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Citizenship in Ancient Greece
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Civilization in Athens

These are a few facts about Ancient Greece Citizenship in Athens.

Sometimes Athenian citizens would show their dislike of a politician by writing his name into ostraka, which was pieces of broken pottery.

The men who were citizens of Athens each had a say in making its laws and were allowed to vote for whatever politician they wanted in regular elections.

Citizens had simple houses unless they were rich. Also the Greeks had many gods who were wilfull and hard to please. A man had to always be careful not to offend them. Some things they had to be careful of were pruning or trimming vines or crossing rivers, because the Greeks believed these things could offend the gods.

Men in Athens wore short tunics in battles and at work. For more special events they would wear a long loose robe, which usually left their right shoulder bare. Women would wear a loose dress that was called a chiton. They were either in the Dorian or Inoian style. The Inoian style was the most commonly worn in Athens. The Dorian dress was basically just a large piece of cloth folded over at the top and fastened on each shoulder. The Ionian dress had no fold at the top but instead it was pinned or sewn.



Basic summary of what it means to be a citizen in Athens, Ancient Greece.

    Athens had citizens, which many other places didn't have, but only men got to be citizens. And not just any man; his mother, father, grandfather, grandmother and sometimes even more had to be born in Athens, Greece. Any man with complete citizen rights could go to the assembly, in which they could speak and vote freely. Basically all the citizens decided how the city was run. This was called a democracy. But many people beleive that this was not really a democracy because women and many men did not have citizen rights. Women did not have any citizen rights. They could not vote, participate in the assembly or serve on juries.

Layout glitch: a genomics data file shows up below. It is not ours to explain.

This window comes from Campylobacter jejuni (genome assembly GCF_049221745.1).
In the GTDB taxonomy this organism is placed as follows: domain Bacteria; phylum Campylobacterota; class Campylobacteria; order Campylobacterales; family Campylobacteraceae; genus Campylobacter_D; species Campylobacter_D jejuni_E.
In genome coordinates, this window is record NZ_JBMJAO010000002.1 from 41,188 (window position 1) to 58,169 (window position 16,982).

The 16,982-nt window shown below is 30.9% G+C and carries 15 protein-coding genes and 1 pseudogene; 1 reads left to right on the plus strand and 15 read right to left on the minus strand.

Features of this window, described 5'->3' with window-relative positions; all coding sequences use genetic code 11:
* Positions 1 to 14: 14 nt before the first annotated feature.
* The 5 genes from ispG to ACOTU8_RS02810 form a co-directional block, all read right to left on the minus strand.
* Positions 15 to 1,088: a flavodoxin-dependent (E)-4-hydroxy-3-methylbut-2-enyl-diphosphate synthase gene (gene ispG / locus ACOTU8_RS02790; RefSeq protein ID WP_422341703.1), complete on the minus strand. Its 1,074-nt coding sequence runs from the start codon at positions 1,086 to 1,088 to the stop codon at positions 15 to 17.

There were rich citizens too. Regular citizens just had to pay taxes, which the government used for festivals and other special events, but they had the rich citizens pay for the extra things that the taxes couldn't cover. Some rich citizens even considered paying the performers in drama festivals an honour.
   These are some facts about citizenship: Anybody (they did not have to be a citizen) had the right to own land. Also, citizenship could be granted even without the right to become an archon or a priest as a career.
   Some aspects of being a citizen were access to justice, access to religious rights (this one was very important to citizenship), and taking part in the defense of the city.
  Being a citizen was a big thing in Ancient Greece. Education was their tool for making a good citizen that would be helpful in decisions and war. Each citizen would feel that they had a share in the decisions, which were their right and duty. And that is what it meant to be a citizen in Athens, Ancient Greece.